A very good friend of mine has known Dr Reynolds for many years. We get answers from the Dr. whenever there is a discussion on nutrition, supplements, etc.
Great videos...thank you! I agree, and never said store employees were right or wrong, just curious why it always seemed Purina was on the "no-go" list. I do appreciate all this information and value the science-based research vs. anything else.
 

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As someone that used to work for a family-owned, small, “boutique” pet store, we had constant trainings from pet food brands such as Orijen, Petcurean, The Honest Kitchen, Stella & Chewy’s, etc. All of the trainings went on and on about how Purina and other similar brands (Royal Canin, Science Diet) have terrible ingredients that dogs don’t need, such as corn and wheat, and actually have very little meat in their formulas. They would say it’s much better for your dog to eat whole food ingredients that aren’t over processed, even better if the ingredients are “human grade.” The movie Pet Fooled was also spoken about often. I would assume that is what other pet store employees are told as well and are parroting.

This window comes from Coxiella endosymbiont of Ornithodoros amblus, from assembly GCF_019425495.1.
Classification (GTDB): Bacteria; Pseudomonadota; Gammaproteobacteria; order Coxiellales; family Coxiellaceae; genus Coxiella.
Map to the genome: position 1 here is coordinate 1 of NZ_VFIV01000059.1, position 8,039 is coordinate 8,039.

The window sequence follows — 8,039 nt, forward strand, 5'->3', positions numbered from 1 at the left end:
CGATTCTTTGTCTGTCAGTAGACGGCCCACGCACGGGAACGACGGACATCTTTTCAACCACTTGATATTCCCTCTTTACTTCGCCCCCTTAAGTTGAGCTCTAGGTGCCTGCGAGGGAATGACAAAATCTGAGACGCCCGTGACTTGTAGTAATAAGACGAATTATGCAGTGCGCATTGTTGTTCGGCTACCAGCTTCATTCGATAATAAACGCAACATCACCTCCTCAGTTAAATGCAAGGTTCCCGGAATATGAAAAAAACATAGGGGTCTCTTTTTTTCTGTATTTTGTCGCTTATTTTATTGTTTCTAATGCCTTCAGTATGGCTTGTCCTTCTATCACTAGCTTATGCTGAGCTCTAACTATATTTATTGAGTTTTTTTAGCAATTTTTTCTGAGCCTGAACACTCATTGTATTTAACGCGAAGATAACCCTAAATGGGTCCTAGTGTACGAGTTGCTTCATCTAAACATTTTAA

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Discussion Starter · #7 ·
As someone that used to work for a family-owned, small, “boutique” pet store, we had constant trainings from pet food brands such as Orijen, Petcurean, The Honest Kitchen, Stella & Chewy’s, etc. All of the trainings went on and on about how Purina and other similar brands (Royal Canin, Science Diet) have terrible ingredients that dogs don’t need, such as corn and wheat, and actually have very little meat in their formulas. They would say it’s much better for your dog to eat whole food ingredients that aren’t over processed, even better if the ingredients are “human grade.” The movie Pet Fooled was also spoken about often. I would assume that is what other pet store employees are told as well and are parroting.